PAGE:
In Seasons 1 and 2 of From, the sci-fi horror series traps travelers in a nightmarish town full of creepy forest creatures. Here’s a recap of what unfolded.
By far, one of the most curious and exciting shows to hit over the past year-and-a-half is the sci-fi horror series From, on Epix/MGM+. Taking place in a nightmarish town somewhere in Middle America, the story follows the terrors and threats that lurk in the town forest and the lives of the people who inexplicably show up and thus become trapped. Once you enter, you cannot leave, no matter how hard, how long, and which method you try, or which direction you go. Once you’re there, you’re there.
Oh, did I mention there are also some super creepy (unkillable) monsters living in the woods who come out to hunt once the sun goes down? Because there are, except they’re not giant and grotesque; they’re human-like in form and walk around dressed in regular clothes, knocking on doors, wearing cartoonishly unnerving smiles. The second you give in to them, they pounce and rip you apart. There are two rules in this hell on earth: Do not go outside at night and do not let them in. Season 2 just ended, and while it may have offered some answers to the burning questions left by Season 1, it also poses new questions along even newer paths. Here’s a quick recap of Seasons 1 and 2, which I highly recommend getting into if you’re a little lost amongst the writers’ strike.
From stars Harold Perrineau of Oz fame, who is absolutely gripping (as always) in his role as self-appointed sheriff and Iraq War veteran Boyd Stevens. The series also features a cast of characters across a diverse spectrum of races, personalities, abilities, beliefs, and morals and includes, to name a few, Catalina Sandino Moreno (A Most Violent Year), Eion Bailey (Once Upon a Time), Scott McCord (The Sinner), and Elizabeth Saunders (Orphan Black). You’ll also notice many other faces best recognized in an “oh, that’s the guy/girl who was in that thing” sort of way.
If you’ve already been watching From, or maybe you plan to after reading this recap, you might feel some similarities to a certain other popular TV show that aired in the early 2000s and also revolved around a group of people stuck somewhere: Lost. That’s because Lost executive producers Jack Bender and Jeff Pinkner are also From’s executive producers, but don’t get all moany groany about it and start having expectations. While the two stories do have parallels—let’s be honest, a lot of shows have parallels—they also have their differences. From raises so many good questions, it can be unclear as to which path to explore for the answers, but that’s part of the fun and the mystery: allowing your mind to take you everywhere.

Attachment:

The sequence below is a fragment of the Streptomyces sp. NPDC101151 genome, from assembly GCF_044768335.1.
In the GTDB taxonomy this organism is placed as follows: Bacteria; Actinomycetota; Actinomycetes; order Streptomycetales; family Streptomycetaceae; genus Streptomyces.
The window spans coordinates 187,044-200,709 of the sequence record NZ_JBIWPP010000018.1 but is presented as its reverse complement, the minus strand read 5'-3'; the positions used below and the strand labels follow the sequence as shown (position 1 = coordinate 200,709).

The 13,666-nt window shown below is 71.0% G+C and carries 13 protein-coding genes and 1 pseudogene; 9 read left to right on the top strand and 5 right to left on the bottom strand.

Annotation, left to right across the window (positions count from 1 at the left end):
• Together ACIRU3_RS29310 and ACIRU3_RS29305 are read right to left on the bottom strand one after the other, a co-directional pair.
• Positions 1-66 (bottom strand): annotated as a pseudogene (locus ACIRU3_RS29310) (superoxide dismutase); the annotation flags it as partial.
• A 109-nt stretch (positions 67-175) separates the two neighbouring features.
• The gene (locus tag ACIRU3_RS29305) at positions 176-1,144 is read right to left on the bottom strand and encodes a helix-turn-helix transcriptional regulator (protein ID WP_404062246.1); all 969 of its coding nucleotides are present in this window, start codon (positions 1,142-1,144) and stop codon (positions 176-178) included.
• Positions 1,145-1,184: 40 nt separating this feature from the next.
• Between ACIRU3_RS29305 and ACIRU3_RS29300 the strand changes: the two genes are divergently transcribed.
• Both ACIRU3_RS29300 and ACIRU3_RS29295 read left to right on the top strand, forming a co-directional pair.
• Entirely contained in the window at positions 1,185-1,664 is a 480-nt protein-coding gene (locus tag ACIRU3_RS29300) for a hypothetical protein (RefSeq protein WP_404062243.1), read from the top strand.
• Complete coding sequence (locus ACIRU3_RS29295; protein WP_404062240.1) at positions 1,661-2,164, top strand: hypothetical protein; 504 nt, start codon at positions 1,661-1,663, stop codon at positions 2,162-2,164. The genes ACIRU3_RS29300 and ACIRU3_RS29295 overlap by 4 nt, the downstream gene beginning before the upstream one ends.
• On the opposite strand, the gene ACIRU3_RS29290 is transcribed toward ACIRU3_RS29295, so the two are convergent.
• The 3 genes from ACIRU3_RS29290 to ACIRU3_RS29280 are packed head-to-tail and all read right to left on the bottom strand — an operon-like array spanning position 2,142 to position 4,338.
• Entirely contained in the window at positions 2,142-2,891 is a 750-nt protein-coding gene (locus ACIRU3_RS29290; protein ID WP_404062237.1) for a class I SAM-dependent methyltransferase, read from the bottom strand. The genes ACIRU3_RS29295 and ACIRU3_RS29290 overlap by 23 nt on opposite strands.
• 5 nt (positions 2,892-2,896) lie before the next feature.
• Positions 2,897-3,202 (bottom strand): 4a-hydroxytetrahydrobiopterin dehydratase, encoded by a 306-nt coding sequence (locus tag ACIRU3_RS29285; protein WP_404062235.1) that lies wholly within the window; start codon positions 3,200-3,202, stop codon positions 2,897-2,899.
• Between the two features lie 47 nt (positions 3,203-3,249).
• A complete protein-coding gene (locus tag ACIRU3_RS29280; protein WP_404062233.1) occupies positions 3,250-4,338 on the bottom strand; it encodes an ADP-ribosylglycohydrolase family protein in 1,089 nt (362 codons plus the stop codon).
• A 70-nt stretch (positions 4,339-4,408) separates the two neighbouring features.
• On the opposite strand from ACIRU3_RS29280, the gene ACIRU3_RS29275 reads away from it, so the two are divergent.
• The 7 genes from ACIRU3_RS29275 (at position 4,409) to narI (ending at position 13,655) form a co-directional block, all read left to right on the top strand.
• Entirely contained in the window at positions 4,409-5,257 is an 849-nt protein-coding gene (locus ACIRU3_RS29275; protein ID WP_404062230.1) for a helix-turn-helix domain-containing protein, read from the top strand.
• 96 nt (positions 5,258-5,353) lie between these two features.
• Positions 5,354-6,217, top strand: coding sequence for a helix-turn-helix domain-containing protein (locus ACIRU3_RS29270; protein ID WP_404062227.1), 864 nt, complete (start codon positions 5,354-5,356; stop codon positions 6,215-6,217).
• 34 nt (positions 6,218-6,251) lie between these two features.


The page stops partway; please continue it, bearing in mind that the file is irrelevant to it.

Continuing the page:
People arrive to this town by traveling along whatever back road, then coming across a downed tree. The tree is the indicator you’ll never get out, as once you pass it, travelers find that all roads seem to lead in a circle and there is no way out. The only thing around is a small, rundown town with some houses, a diner, and a few other structures. There’s also a strange symbol that appears everywhere. We follow these characters and group of new arrivals as they face reality, melt down, then submit to adjusting to finding a way to live.
While they don’t have much, the patrons do have a tiny bit of electricity, some working vehicles, and they’re able to grow some food. They work hard to understand where they are and how to escape, but every time they make a big attempt, like in Season 1 when they tried to build a radio tower to communicate with the outside world, it’s clear the town (or maybe the forest of fear) does not approve and something awful happens to stop them, like a destructive storm or a random explosion or a house collapsing. In my best Bill & Ted’s Excellent Adventure Keanu voice, “Dude, strange things are afoot at the Circle K,” only the Circle K here is this weird Stephen King-ish town that won’t let people go.
Furthermore, in said forest of fear, there’s a tree called the Faraway tree that acts as a portal between different worlds. No one knows about this tree but Victor (Scott McCord), because he’s the one who has been stuck in the town the longest—since he was a small child, in fact. Now, clearly a grown, late middle-aged man, he still thinks and operates, on some level, like the child he was when he first got to town. He seems to know more about the area than anyone else, but he has also witnessed many terrifying things and keeps mostly to himself, isolated from the rest of the townspeople … until a little kid befriends him. Only then does Victor start revealing details from his childhood memory about the town, and even stranger things start to happen.